*− m·v***)**

*t*_{1}The total impulse exhorted by a variable force

**during this time from**

*F(t)**to*

**t**_{1}*is*

**t**_{2}

*J = ∫*_{t1}^{t2}F(t)*d*

**t**Hence, our qualitative observation, that the force acting on an object

changes its velocity, can be quantitatively characterized as

**impulse exhorted by a force during certain time period equals to change of momentum during this period**.

Obviously, for a simple case of constant force

**this is equivalent to**

*F***(**

*m·v***)**

*t*_{2}**(**

*− m·v***)**

*t*_{1}**(**

*= F·***)**

*t*_{2}−t_{1}which fully corresponds to the Newton's Second Law for constant force

*and, therefore, constant acceleration*

**F***since*

**a**[

**(**

*v***)**

*t*_{2}**(**

*−v***)]**

*t*_{1}**) =**

*/(t*_{2}−t_{1}

*a = F/m*Generally speaking,

*force*is a vector. So is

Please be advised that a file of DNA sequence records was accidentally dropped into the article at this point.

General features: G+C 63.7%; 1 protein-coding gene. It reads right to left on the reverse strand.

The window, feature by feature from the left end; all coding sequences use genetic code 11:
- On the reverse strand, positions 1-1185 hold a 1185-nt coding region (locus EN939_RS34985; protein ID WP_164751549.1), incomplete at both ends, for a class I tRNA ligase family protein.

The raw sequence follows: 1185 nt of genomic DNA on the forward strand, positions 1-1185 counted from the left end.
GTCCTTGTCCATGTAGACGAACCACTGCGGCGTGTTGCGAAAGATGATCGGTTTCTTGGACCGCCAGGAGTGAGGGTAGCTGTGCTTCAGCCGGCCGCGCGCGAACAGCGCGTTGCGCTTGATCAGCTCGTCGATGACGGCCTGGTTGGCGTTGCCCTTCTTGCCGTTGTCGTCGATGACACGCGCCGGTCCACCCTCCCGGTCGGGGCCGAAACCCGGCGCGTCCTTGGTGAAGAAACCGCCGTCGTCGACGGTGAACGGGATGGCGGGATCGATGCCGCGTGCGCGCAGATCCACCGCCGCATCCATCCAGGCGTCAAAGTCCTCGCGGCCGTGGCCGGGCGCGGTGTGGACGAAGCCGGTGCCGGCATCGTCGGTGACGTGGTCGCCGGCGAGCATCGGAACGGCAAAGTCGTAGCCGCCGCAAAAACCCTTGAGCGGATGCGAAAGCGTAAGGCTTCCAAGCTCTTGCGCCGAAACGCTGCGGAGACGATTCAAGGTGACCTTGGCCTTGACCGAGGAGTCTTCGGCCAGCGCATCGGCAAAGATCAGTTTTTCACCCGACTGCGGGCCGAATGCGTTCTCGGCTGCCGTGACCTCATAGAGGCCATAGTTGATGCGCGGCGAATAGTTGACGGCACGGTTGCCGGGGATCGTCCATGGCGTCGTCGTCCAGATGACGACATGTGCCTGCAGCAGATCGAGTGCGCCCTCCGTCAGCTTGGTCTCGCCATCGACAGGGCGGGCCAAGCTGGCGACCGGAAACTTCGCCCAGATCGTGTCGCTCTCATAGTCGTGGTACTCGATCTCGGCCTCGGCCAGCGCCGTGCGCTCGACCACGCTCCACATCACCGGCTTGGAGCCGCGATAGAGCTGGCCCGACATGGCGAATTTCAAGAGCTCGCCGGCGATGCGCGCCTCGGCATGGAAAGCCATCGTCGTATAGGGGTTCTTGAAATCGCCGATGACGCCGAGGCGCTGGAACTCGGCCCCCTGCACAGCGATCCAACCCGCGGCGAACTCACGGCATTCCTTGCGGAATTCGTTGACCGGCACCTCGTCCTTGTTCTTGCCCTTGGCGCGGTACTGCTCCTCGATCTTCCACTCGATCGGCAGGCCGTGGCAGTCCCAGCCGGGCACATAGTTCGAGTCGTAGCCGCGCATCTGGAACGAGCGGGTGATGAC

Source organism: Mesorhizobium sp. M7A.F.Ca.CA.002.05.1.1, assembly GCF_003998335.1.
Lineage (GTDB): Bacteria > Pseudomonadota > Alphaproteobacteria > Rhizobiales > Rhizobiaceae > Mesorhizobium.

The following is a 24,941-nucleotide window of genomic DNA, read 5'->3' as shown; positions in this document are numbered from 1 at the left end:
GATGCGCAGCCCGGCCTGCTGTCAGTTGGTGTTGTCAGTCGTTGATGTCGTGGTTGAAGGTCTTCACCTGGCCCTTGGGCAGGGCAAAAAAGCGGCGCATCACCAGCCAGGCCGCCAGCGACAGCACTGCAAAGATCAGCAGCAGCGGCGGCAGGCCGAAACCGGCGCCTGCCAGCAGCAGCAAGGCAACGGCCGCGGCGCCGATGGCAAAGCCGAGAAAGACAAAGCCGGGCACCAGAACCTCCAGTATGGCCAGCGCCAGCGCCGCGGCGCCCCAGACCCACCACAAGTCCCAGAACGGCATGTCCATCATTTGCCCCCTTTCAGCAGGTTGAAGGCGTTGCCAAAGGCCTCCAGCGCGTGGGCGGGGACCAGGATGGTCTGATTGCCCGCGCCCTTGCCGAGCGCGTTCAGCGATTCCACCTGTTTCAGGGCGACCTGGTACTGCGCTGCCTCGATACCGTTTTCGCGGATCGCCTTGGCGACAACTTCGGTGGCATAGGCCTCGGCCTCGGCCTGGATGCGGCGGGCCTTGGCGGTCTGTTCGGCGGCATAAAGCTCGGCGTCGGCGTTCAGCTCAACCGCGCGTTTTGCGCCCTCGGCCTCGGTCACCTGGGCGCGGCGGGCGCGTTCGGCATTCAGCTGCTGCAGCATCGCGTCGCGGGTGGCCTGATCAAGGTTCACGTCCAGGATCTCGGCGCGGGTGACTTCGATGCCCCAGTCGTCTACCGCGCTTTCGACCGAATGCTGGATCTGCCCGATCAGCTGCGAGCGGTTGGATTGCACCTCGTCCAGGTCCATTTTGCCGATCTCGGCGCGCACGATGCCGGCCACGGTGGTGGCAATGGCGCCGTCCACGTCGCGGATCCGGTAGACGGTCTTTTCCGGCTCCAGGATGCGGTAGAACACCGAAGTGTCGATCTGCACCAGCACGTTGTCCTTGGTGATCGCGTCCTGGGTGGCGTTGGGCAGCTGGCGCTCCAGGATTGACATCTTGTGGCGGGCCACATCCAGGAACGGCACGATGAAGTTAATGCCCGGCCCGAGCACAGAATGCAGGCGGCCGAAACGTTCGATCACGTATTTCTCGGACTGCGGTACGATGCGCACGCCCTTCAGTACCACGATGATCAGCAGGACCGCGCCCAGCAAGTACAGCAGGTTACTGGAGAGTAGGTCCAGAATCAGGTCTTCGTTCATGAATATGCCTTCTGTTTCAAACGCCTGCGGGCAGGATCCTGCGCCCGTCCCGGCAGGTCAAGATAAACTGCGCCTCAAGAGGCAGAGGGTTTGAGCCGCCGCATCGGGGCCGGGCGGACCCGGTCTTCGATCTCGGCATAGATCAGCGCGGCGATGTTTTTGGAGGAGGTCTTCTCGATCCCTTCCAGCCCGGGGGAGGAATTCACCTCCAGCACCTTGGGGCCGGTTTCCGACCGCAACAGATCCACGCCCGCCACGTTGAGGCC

*velocity*and, therefore,

*momentum*of motion. All the definitions discussed above, considering forces and motions in our three-dimensional space, are for vectors.

Hence, for constant force

*in three-dimensional space the definition of*

**F***impulse*of this force acting during time

*is:*

**t***.*

**J = F·t**For variable force

*acting on object from moment of time*

**F(t)***to moment of time*

**t=t**_{1}*we define the*

**t=t**_{2}*impulse*in the integral form

*J = ∫*_{t1}^{t2}F(t)*d*

**t**where integral of vector is a vector of integrals of its X-, Y- and Z-components.

Using the approach based on the concept of

*impulse*of the force and

*momentum*of motion, we can simplify solutions to some problems.

Consider a case when an object of mass

**, staying at rest in some inertial reference frame, is pushed forward with constant force**

*m***during time**

*F*_{1}**, then with force**